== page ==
Job recognized that we need to see YHWH on a deeper level than just surface vision. What’s the point of hearing with our ear if it doesn’t sink in. We need to experience Him. We need to dive into the heart of YHWH and truly know Him.
Knowledge is Power
Ignorance is bliss, they say, but knowledge is power! Job’s “friends” tried to tell him what he was doing wrong and why he is suffering. But Job had the knowledge of God and he knew they had no right to judge him. They may have had “textbook” knowledge, but it was not experiential God knowledge!
[Job to his “friends”:] “Behold, my eye has seen all this, my ear has heard and understood it. What you know I also know [k-da’t’kem ya-da’ti]; I am not inferior to you.”
God loves us! We are inferior to no one! The knowledge of God will give us the confidence to proclaim it.
The Messiah Knows
YHWH’s Anointed One (Messiah) would certainly be our best teacher for seeking and knowing God, because He was one with God:
Jesus said to him [Thomas], “I am the way, and the truth, and the life; no one comes to the Father except through Me. If you had known Me, you would have known My Father also; from now on you know Him, and have seen Him.”
Yeshua (Jesus) reflected the Old Testament emphasis on knowing and seeing. The disciples saw and knew Yeshua, so they saw and knew YHWH.
The Tanakh (Old Testament) was filled with Messianic prophecy. Of the coming Messiah, Isaiah said this:
Then a shoot will spring from the stem of Jesse, and a Branch from his roots will bear fruit. The Spirit of YHWH will rest on Him, the spirit of wisdom and understanding, the spirit of counsel and strength, the spirit of knowledge [ruakh da’at] and the fear of YHWH.
And He will delight in the fear of YHWH, and He will not judge by what His eyes see, nor make decisions by what His ears hear; nut with righteousness He will judge the poor, and decide with fairness for the humble of the earth; and He will strike the earth with the rod of His mouth, and with the breath of His lips He will slay the wicked. Also righteousness will be the belt around His hips, and faithfulness the belt around His waist.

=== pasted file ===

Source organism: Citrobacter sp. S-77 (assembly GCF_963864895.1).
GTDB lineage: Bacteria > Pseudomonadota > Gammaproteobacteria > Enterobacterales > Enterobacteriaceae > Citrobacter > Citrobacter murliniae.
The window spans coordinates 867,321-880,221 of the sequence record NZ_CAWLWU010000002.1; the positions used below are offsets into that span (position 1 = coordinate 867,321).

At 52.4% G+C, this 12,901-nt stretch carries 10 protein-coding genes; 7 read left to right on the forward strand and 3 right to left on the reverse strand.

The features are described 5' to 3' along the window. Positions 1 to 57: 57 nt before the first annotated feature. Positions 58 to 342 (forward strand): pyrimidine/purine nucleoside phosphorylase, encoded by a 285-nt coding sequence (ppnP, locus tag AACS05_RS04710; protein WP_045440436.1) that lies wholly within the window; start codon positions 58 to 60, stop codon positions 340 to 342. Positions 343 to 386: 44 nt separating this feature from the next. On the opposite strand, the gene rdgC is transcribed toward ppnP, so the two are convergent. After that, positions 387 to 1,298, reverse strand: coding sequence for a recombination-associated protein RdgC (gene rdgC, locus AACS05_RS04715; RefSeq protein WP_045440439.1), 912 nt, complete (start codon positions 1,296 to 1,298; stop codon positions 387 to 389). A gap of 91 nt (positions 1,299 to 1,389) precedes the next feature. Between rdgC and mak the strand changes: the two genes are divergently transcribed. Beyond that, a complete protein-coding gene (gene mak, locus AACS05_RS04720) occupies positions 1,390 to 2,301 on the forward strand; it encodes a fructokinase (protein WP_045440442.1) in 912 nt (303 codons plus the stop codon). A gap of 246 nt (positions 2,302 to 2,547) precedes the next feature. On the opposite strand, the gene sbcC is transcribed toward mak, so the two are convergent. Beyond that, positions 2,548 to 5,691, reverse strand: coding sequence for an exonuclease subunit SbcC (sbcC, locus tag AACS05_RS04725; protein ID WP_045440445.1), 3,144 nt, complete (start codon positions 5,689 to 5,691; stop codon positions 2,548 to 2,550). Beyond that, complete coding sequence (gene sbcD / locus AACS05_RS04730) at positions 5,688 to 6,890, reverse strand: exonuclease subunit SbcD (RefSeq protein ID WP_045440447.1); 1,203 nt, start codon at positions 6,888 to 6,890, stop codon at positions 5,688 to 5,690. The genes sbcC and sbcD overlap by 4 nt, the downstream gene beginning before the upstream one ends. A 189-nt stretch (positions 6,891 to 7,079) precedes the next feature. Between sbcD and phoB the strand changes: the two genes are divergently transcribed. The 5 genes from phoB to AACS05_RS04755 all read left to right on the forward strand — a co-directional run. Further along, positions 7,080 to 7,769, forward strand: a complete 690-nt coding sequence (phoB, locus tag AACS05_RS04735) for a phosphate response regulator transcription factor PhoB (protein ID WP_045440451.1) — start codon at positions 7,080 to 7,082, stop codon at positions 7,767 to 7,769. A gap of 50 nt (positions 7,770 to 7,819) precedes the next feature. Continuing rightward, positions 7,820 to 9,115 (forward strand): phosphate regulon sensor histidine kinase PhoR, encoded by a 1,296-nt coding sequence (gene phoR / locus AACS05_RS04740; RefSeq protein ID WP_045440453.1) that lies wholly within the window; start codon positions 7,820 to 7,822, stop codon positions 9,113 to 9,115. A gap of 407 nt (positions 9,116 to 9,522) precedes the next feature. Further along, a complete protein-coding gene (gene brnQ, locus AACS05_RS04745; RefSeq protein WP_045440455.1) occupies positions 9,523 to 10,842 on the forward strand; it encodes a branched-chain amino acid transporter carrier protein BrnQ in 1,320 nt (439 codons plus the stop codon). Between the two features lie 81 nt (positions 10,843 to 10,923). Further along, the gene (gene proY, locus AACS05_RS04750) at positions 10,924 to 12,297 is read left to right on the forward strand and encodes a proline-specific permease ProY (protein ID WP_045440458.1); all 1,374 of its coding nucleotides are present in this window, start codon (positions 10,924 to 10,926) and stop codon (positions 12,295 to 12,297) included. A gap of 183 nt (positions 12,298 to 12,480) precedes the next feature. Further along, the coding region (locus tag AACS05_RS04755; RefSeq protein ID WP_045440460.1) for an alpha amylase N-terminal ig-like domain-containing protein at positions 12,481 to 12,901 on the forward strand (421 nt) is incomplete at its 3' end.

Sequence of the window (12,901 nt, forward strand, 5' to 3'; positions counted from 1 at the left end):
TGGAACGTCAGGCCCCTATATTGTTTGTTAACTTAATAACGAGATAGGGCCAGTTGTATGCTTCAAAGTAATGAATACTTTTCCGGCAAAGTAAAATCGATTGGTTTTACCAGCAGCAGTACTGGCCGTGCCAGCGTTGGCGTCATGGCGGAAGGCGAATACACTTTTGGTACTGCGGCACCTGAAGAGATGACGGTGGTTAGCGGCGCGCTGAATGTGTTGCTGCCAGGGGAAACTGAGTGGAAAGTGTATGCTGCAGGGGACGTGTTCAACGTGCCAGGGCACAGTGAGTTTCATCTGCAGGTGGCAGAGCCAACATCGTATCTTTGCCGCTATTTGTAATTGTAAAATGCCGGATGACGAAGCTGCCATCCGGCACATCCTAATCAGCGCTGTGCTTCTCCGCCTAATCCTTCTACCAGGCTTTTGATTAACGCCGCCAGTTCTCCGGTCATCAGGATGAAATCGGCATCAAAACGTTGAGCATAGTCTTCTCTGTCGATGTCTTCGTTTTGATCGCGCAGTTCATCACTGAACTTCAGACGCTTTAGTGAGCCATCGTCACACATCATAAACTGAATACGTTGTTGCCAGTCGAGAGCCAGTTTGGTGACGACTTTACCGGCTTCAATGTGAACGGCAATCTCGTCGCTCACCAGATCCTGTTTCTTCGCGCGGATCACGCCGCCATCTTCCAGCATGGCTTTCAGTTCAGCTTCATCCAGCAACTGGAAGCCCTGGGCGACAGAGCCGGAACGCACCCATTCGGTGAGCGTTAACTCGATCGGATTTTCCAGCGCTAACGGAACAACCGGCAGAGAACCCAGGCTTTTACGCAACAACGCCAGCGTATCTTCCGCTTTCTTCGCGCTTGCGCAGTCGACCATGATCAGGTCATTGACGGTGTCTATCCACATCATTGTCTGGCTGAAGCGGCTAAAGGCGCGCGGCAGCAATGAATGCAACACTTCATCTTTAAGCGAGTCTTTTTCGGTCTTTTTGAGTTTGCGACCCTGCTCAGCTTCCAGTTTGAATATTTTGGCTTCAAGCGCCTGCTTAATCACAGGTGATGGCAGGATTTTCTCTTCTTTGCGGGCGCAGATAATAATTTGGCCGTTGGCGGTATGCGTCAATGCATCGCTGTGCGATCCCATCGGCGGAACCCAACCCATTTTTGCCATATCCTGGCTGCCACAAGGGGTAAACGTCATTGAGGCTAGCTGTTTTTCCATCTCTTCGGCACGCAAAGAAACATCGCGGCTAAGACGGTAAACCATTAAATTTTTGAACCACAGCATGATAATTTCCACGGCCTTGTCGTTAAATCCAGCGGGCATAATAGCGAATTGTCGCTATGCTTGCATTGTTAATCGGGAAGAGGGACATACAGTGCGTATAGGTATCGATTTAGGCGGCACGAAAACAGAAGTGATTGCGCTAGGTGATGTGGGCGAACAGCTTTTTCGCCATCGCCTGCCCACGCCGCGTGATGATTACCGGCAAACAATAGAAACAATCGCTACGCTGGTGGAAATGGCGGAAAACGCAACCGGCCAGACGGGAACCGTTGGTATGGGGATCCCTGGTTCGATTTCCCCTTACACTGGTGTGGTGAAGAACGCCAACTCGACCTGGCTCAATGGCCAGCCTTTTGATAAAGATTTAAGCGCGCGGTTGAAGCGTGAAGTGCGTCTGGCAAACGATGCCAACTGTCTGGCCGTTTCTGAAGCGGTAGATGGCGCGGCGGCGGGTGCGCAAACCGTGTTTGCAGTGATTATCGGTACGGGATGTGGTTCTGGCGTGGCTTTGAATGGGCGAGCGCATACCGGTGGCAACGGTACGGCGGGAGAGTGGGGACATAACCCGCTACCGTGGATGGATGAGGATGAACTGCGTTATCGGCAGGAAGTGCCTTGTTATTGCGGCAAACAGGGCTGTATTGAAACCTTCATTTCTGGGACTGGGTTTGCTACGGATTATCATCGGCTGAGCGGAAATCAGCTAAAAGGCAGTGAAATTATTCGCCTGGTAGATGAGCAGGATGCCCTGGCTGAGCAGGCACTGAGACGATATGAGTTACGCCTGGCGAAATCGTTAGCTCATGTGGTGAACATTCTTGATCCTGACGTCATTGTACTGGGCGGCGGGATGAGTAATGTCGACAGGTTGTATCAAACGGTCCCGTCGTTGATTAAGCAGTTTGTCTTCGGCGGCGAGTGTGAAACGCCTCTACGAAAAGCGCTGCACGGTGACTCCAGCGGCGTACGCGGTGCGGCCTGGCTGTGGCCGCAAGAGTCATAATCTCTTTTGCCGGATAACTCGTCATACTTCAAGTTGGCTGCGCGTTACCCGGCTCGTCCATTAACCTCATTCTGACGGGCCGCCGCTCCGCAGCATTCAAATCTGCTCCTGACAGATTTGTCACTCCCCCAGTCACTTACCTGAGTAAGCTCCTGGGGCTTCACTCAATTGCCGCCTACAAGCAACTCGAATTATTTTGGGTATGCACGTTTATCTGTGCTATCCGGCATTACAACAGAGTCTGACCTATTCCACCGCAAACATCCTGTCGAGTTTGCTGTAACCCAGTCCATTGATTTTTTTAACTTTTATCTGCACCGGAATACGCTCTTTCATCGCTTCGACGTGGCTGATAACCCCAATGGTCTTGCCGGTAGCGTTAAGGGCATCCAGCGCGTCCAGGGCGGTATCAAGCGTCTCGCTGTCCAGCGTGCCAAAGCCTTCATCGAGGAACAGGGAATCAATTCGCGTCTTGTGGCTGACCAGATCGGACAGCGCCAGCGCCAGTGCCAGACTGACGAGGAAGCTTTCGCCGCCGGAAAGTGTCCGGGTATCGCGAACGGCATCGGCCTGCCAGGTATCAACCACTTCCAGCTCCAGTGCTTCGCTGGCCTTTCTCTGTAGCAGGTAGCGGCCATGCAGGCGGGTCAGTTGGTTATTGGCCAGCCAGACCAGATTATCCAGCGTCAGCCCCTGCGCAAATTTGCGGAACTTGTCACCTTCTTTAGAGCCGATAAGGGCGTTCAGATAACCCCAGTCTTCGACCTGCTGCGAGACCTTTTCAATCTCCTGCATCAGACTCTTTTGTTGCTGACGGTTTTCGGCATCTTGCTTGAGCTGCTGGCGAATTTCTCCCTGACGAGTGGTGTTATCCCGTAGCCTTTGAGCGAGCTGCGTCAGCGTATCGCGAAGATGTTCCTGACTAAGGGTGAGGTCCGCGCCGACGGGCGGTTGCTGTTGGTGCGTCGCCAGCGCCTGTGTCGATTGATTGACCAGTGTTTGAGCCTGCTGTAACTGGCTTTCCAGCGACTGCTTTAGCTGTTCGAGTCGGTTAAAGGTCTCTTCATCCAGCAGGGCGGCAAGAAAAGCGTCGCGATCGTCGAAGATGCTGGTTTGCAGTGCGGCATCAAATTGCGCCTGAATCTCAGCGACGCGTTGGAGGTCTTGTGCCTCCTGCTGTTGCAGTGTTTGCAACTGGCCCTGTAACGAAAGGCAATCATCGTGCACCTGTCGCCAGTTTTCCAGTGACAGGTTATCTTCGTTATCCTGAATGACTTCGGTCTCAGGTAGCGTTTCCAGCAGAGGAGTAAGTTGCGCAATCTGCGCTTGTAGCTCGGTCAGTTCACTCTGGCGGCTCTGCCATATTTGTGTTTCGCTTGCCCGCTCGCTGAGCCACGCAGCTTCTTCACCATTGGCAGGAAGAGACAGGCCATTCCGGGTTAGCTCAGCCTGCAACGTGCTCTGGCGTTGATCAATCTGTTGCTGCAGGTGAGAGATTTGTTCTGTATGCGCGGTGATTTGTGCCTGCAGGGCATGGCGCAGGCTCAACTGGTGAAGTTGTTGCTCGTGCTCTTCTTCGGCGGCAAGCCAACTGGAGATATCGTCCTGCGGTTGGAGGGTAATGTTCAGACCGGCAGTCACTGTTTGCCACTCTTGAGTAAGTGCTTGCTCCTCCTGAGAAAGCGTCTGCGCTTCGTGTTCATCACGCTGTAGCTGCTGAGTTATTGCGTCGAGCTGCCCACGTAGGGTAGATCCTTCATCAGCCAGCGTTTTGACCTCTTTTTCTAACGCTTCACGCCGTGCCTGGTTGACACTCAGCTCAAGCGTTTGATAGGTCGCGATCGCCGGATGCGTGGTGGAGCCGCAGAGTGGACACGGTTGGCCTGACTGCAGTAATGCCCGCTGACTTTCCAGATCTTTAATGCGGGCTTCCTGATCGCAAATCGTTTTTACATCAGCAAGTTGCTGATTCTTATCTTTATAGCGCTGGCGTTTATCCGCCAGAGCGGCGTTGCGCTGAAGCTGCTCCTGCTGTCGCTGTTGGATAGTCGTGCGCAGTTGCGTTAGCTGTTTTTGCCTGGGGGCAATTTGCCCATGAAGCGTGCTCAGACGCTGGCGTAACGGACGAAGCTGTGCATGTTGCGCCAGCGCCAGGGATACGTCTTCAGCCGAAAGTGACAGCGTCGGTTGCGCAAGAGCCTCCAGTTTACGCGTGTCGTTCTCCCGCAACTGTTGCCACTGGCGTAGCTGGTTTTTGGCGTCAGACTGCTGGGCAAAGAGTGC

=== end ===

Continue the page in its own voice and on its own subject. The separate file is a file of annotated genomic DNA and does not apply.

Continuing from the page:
And the wolf will dwell with the lamb, and the leopard will lie down with the young goat, and the calf and the young lion and the fattened steer will be together; and a little boy will lead them.
Also the cow and the bear will graze, their young will lie down together, and the lion will eat straw like the ox.
The nursing child will play by the hole of the cobra, and the weaned child will put his hand on the viper’s den. They will not hurt or destroy in all My holy mountain, for the earth will be full of the knowledge of YHWH [de’a et YHWH] as the waters cover the sea.
A child, from the line of Jesse, would conquer death (the sting of a snake) bring complete peace, and from this the entire world would fully know God.
Isaiah also expressed that by the Messiah would be a sacrifice, knowingly taking on our sins upon Himself:
But YHWH was pleased to crush Him [Messiah], putting Him to grief. If He would render Himself as a guilt offering, He will see His offspring, He will prolong His days, and the good pleasure of YHWH will prosper in His hand. As a result of the anguish of His soul, He will see it and be satisfied. By His knowledge [b-da’tow] the Righteous One, My Servant, will justify the many, as He will bear their iniquities.
Knowledge sometimes comes at a price. Perhaps we should be grateful that we don’t know all that is to come. Jesus knew. He knew everything that would happen to him… and it was costly.